The Architect explains later in the conversation:
The Architect: [The Oracle] stumbled upon a solution whereby nearly 99% of all test subjects accepted the program, as long as they were given a choice, even if they were only aware of the choice at a near unconscious level. While this answer functioned, it was obviously fundamentally flawed, thus creating the otherwise contradictory systemic anomaly, that if left unchecked might threaten the system itself. Ergo those that refused the program, while a minority, if unchecked, would constitute an escalating probablility of disaster.
Neo: This is about Zion.
During this conversation the both Neo and Architect specifically say that "the problem is choice".
The problem with choice is that some humans in the Matrix choose to reject it, causing anomalies (errors) in the system which eventually add up to destabilize the entire system. The One is the integral anomaly -- the sum of all those anomalies/errors. The One solves the problem by summing up (integrating) all those individual anomalies and returning to the Source to cancel them out. As explained by the Architect:
The function of the One is now to return to the Source, allowing a temporary dissemination of the code you carry, reinserting the prime program.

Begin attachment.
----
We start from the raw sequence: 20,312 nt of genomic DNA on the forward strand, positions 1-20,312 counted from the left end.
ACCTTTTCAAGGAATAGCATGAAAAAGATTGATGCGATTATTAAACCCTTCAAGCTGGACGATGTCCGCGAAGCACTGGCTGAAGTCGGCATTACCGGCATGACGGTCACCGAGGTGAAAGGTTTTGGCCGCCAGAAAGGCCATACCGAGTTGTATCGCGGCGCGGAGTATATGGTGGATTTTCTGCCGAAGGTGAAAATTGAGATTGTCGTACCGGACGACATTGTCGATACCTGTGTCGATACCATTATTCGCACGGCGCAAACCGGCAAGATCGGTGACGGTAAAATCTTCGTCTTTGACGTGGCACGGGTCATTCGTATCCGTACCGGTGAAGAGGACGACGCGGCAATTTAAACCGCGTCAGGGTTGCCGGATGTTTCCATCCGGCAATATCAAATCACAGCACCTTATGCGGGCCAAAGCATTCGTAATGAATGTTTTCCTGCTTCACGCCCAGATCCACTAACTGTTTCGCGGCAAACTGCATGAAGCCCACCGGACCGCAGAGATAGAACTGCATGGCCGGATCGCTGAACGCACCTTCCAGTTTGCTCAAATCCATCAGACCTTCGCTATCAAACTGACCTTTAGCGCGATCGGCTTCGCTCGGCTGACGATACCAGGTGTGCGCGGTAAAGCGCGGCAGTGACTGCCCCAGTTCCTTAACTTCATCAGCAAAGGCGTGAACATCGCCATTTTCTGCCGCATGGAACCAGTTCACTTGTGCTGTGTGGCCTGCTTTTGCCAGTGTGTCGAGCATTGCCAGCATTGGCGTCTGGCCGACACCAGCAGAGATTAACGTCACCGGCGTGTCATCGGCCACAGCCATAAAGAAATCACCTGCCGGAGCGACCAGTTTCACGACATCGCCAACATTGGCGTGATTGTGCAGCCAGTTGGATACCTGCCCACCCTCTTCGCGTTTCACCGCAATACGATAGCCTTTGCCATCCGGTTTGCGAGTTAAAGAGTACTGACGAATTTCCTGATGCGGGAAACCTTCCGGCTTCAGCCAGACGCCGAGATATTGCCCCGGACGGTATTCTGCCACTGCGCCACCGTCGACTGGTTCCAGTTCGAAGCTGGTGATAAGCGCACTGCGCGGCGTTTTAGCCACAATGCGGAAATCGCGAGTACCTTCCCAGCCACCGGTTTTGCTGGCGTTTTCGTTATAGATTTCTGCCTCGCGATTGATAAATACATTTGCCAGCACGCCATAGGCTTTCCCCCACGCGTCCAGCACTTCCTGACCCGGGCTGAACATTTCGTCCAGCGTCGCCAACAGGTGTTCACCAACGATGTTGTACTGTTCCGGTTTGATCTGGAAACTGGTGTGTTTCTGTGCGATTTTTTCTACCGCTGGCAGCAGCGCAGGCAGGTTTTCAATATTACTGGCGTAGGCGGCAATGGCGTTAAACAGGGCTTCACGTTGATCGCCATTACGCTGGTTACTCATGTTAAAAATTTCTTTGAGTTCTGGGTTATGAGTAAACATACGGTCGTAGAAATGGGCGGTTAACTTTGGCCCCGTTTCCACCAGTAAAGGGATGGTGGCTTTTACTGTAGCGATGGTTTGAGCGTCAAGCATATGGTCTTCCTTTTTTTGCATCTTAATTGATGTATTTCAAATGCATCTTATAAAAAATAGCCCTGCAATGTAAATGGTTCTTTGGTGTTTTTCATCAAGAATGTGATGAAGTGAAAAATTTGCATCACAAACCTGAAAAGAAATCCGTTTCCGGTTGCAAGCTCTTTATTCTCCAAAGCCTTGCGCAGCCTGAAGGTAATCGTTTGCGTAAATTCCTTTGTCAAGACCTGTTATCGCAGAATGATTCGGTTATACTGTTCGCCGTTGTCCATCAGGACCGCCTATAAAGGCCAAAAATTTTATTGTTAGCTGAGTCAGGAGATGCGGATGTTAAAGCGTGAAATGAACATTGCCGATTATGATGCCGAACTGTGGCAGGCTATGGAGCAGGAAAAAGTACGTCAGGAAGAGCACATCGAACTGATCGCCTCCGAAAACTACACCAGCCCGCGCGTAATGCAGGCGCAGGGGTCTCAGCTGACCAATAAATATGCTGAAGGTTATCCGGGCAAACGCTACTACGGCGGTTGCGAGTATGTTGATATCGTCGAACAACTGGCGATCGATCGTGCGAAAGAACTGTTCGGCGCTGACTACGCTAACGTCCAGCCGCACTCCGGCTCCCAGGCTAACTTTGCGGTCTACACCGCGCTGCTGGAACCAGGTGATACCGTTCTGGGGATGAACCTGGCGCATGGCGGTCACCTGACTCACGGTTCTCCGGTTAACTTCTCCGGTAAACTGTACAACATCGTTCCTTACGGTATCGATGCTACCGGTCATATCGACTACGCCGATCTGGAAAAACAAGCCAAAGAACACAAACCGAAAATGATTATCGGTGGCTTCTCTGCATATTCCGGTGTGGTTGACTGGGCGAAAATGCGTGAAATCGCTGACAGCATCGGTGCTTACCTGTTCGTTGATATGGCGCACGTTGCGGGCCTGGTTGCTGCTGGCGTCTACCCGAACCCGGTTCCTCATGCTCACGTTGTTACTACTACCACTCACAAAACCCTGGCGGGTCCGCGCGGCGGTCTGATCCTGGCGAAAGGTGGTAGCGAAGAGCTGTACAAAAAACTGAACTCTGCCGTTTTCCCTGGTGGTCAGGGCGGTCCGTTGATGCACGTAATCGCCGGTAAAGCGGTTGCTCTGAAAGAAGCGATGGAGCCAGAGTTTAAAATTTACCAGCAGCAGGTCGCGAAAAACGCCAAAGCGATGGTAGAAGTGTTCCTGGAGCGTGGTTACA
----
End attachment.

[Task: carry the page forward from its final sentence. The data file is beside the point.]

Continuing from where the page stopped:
Essentially, the One deletes himself by returning to the Source (recall that's how programs are deleted as well), removing all those anomalies and restabilizing the system. This also causes a reboot of the entire Matrix, starting the next cycle.
As the One meets with the Architect to make his final choice (to return to the Source or not), the Machines simultaneously destroy Zion. This eliminates all the people who rejected the Matrix, and ensures that the One returns to the Source by blackmailing the One with the threat of the extinction of the human race (since Zion will be destroyed, and the Matrix will crash and kill everyone in it).
Although the problem is choice, it results in a more stable system than the system of coercion (even blissful coercion) used in the Matrix betas:
The Architect: The first Matrix I designed was quite naturally perfect, it was a work of art - flawless, sublime. A triumph equalled only by its monumental failure. The inevitability of its doom is apparent to me now as a consequence of the imperfection inherent in every human being. Thus, I redesigned it based on your history to more accurately reflect the varying grotesqueries of your nature. However, I was again frustrated by failure.
As Agent Smith notes in The Matrix, "entire crops were lost" while the Paradise Matrix was in use.